I called out a furnace that did not have a sediment trap after the shut off valve.The HVAC guy said it did not needed one because the gas piping rose so high off the ground that it was useless. Any one ever heard that before?
Most manufacturers require them regardless . State that one is needed let him say one is not in his letterhead and if anything happens he is the one who will pay
Of all the possible reasons why it may not be necessary to have a sediment trap, this would not be one.
Let us know if he will do this or not.
Code doesn’t provide that exception.
It is best to be at the appliance however it can be on the final drop to the appliance according to the CSA installation code.
Should be after the appliance shut-off by the common sense rule. Otherwise, it couldn’t be cleaned out without shutting off gas at the main.
Yes I agree with that reasoning.
Thanks guys. I asked if he would put that writing and he said yes. He thinks I am an idiot for writing it up. Oh well I did my job.
Tell him he’s incompetent.
2009 IRC G2419.4 (408.4) Sediment trap. Where a sediment trap is not
incorporated as part of the appliance,** a sediment trap shall be
installed downstream of the appliance shutoff valve** as close to
the inlet of the appliance as practical. The sediment trap shall
be either a tee fitting having a capped nipple of any length
installed vertically in the bottom-most opening of the tee or
other device approved as an effective sediment trap. Illuminating
appliances, ranges, clothes dryers and outdoor grills need
not be so equipped.
Commentary: In addition to the code requirement, most appliance
manufacturers require the installation of a sediment
trap (dirt leg) to protect the appliance from debris in the
gas. Note that a drip leg is not the same as a sediment
trap (see Section G2419.2). Sediment traps are necessary
to protect appliance gas controls from the dirt, soil,
pipe chips, pipe joint tapes and compounds and construction
site debris that enter the piping during installation
and repairs. Hazardous appliance operation could
result from debris entering gas controls and burners.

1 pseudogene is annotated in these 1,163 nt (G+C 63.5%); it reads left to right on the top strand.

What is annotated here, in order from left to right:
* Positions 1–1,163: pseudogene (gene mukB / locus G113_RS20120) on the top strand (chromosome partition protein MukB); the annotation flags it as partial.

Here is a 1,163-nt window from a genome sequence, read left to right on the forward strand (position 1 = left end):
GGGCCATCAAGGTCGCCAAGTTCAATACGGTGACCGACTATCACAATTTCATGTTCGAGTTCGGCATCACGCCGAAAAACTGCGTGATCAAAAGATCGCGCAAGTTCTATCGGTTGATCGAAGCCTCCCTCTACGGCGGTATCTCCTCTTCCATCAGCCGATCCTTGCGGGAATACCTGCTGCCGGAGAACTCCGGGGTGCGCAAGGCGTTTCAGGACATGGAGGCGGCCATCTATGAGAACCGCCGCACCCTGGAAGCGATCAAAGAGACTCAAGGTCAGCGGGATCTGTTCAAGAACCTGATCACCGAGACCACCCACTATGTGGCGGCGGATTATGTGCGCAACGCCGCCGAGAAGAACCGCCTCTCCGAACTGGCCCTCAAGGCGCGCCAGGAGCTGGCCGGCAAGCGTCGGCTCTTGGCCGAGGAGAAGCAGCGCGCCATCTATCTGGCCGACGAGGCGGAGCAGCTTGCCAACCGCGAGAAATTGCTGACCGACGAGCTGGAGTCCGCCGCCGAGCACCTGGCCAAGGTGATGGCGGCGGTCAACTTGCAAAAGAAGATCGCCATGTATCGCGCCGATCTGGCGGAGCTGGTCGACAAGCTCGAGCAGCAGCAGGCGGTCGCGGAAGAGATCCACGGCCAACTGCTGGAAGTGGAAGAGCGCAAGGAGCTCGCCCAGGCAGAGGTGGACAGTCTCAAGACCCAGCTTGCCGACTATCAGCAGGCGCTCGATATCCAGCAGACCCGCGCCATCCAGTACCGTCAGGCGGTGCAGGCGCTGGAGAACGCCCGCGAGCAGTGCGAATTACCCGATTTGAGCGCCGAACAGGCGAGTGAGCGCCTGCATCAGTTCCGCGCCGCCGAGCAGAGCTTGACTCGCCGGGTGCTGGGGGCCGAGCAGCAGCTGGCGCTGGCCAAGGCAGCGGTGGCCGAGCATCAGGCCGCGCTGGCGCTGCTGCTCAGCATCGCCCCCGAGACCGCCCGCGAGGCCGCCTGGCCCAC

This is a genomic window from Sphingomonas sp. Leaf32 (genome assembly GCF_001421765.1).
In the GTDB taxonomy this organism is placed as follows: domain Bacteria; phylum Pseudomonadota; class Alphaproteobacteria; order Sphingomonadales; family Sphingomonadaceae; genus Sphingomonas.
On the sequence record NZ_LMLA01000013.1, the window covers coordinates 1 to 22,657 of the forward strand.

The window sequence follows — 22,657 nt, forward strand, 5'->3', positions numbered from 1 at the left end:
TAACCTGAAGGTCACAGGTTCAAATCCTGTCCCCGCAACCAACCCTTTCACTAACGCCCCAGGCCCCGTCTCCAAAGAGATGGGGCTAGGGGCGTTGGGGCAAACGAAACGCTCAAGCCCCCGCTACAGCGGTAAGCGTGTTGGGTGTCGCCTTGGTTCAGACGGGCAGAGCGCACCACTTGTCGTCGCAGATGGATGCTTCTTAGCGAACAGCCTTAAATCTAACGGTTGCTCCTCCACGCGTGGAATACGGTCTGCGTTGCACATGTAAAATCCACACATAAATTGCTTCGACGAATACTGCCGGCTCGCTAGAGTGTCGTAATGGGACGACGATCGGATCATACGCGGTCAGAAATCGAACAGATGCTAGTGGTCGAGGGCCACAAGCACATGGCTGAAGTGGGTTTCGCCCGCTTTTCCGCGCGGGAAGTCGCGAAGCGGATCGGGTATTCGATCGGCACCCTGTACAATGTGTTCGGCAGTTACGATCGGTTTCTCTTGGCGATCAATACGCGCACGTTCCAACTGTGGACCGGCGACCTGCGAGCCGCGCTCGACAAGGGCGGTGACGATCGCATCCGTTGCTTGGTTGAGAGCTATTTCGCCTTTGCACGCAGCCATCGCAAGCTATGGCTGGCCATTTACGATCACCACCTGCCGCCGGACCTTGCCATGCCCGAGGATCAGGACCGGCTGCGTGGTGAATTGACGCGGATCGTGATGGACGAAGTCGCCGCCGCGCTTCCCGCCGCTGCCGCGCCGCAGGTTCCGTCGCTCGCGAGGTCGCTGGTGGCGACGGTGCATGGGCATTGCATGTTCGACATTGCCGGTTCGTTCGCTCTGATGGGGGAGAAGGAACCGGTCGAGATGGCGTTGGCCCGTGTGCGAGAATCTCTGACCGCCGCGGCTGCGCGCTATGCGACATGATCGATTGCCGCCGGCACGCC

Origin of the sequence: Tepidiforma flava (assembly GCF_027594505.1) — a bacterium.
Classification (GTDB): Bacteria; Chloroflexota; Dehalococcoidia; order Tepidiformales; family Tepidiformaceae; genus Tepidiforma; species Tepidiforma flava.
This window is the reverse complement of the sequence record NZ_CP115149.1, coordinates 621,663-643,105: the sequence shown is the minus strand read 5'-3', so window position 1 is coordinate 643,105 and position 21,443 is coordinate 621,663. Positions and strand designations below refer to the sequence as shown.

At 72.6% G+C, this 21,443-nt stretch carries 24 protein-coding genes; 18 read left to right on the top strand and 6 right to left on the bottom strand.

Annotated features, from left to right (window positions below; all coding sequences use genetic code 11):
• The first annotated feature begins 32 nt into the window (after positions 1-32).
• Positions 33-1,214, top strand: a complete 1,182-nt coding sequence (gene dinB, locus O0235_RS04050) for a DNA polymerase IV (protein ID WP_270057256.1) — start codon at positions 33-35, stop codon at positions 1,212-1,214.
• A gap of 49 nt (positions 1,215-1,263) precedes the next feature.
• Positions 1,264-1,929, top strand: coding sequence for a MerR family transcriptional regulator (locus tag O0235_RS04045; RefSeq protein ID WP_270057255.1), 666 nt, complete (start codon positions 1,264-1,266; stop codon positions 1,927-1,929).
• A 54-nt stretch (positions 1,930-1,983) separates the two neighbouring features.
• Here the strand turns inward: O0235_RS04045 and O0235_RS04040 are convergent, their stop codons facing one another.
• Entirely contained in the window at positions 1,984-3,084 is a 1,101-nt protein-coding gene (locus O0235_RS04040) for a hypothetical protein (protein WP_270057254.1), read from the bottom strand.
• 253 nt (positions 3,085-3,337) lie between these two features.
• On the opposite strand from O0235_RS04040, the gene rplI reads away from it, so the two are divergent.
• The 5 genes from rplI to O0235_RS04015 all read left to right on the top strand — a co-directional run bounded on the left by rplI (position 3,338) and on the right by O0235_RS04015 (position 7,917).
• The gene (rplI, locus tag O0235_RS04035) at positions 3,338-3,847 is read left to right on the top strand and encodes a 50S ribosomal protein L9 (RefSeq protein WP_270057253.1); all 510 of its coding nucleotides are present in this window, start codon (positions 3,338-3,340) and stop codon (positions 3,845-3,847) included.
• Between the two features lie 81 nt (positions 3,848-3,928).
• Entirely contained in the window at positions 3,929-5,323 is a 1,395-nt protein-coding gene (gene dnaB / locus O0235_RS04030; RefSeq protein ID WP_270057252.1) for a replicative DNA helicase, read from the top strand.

Despite the fact that utilities supply clean gas, debris
can enter the piping prior to and during installation on
the utility side of the system and on the customer side.
Sediment traps are designed to cause the gas flow to
change direction 90 degrees (1.57 rad) at the sediment
collection point, thus causing the solid or liquid contaminants
to drop out of the gas flow [see Commentary Figure
G2419.4(1)]. The nipple and cap should not be
placed in the branch opening of a tee fitting because
this would not create a change in direction of flow and
would allow debris to simply pass/jump over the capped
nipple collection point. Commentary Figure G2419.4(2)
illustrates a relatively ineffective sediment trap, however,
such configurations are not expressly prohibited
by this section. The code does not specify a minimum
length for the capped nipple, therefore, it could be from
a close nipple on up. Three to 6 inches (76 to 152 mm)
is the customary length. The capped nipple must be in a
vertical plane to allow the sediments to fall in by gravity.
The sediment trap must be as close to the appliance inlet
as practical to be able to capture sediment from all of
the piping upstream of the appliance connection. The
sediment trap must be downstream of the appliance
shutoff valve to allow the trap to be serviced after closing
the upstream shutoff valve. Manufactured sediment
traps are available that have the configuration of a
straight section of pipe and are equipped with cleanout
openings. Although it would be wise to install sediment
traps at all appliance connections, they are not mandated
by code for gas lights, ranges, clothes dryers and
outdoor grills. These appliances are also susceptible to
harm from debris in gas, especially ranges and clothes
dryers, and the appliance manufacturer may require
sediment traps where the code does not. The code’s
logic is that these exempt appliances are manually operated
rather than automatically operated; therefore,
the user would be in attendance and aware of a
Too bad we can’t use this like you can Joe.
Thanks Joe that really helps
Just ask him to point that exception out for you in the manufacturer’s installation specifications.